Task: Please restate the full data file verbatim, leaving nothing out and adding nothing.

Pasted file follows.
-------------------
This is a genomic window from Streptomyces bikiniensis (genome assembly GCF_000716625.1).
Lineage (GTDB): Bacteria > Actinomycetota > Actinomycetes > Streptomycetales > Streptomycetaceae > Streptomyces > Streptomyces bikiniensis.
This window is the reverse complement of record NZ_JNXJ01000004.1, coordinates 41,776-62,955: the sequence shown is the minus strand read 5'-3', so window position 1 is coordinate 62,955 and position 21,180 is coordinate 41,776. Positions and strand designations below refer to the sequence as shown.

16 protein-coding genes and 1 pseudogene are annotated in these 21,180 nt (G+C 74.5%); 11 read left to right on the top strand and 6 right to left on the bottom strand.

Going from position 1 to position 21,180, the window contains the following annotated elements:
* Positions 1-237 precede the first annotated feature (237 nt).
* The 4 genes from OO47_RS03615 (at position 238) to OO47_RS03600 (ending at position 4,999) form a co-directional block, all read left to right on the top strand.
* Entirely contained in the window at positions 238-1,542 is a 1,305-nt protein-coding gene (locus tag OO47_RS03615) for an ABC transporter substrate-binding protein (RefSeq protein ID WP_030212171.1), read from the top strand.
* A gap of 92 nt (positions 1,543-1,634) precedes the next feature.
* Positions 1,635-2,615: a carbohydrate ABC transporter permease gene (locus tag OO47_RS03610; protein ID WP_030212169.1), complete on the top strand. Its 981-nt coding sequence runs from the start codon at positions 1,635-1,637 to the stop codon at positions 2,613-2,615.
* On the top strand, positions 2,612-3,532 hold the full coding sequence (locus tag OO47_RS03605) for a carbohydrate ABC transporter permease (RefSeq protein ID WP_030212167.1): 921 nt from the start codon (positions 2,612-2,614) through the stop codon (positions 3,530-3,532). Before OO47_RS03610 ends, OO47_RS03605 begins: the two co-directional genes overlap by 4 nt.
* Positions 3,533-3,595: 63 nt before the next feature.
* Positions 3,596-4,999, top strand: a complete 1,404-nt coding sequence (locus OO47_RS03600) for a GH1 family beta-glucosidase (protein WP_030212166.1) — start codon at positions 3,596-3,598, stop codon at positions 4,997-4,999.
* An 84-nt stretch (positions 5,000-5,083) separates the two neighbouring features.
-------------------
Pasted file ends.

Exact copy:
This is a genomic window from Streptomyces bikiniensis (genome assembly GCF_000716625.1).
Lineage (GTDB): Bacteria > Actinomycetota > Actinomycetes > Streptomycetales > Streptomycetaceae > Streptomyces > Streptomyces bikiniensis.
This window is the reverse complement of record NZ_JNXJ01000004.1, coordinates 41,776-62,955: the sequence shown is the minus strand read 5'-3', so window position 1 is coordinate 62,955 and position 21,180 is coordinate 41,776. Positions and strand designations below refer to the sequence as shown.

16 protein-coding genes and 1 pseudogene are annotated in these 21,180 nt (G+C 74.5%); 11 read left to right on the top strand and 6 right to left on the bottom strand.

Going from position 1 to position 21,180, the window contains the following annotated elements:
* Positions 1-237 precede the first annotated feature (237 nt).
* The 4 genes from OO47_RS03615 (at position 238) to OO47_RS03600 (ending at position 4,999) form a co-directional block, all read left to right on the top strand.
* Entirely contained in the window at positions 238-1,542 is a 1,305-nt protein-coding gene (locus tag OO47_RS03615) for an ABC transporter substrate-binding protein (RefSeq protein ID WP_030212171.1), read from the top strand.
* A gap of 92 nt (positions 1,543-1,634) precedes the next feature.
* Positions 1,635-2,615: a carbohydrate ABC transporter permease gene (locus tag OO47_RS03610; protein ID WP_030212169.1), complete on the top strand. Its 981-nt coding sequence runs from the start codon at positions 1,635-1,637 to the stop codon at positions 2,613-2,615.
* On the top strand, positions 2,612-3,532 hold the full coding sequence (locus tag OO47_RS03605) for a carbohydrate ABC transporter permease (RefSeq protein ID WP_030212167.1): 921 nt from the start codon (positions 2,612-2,614) through the stop codon (positions 3,530-3,532). Before OO47_RS03610 ends, OO47_RS03605 begins: the two co-directional genes overlap by 4 nt.
* Positions 3,533-3,595: 63 nt before the next feature.
* Positions 3,596-4,999, top strand: a complete 1,404-nt coding sequence (locus OO47_RS03600) for a GH1 family beta-glucosidase (protein WP_030212166.1) — start codon at positions 3,596-3,598, stop codon at positions 4,997-4,999.
* An 84-nt stretch (positions 5,000-5,083) separates the two neighbouring features.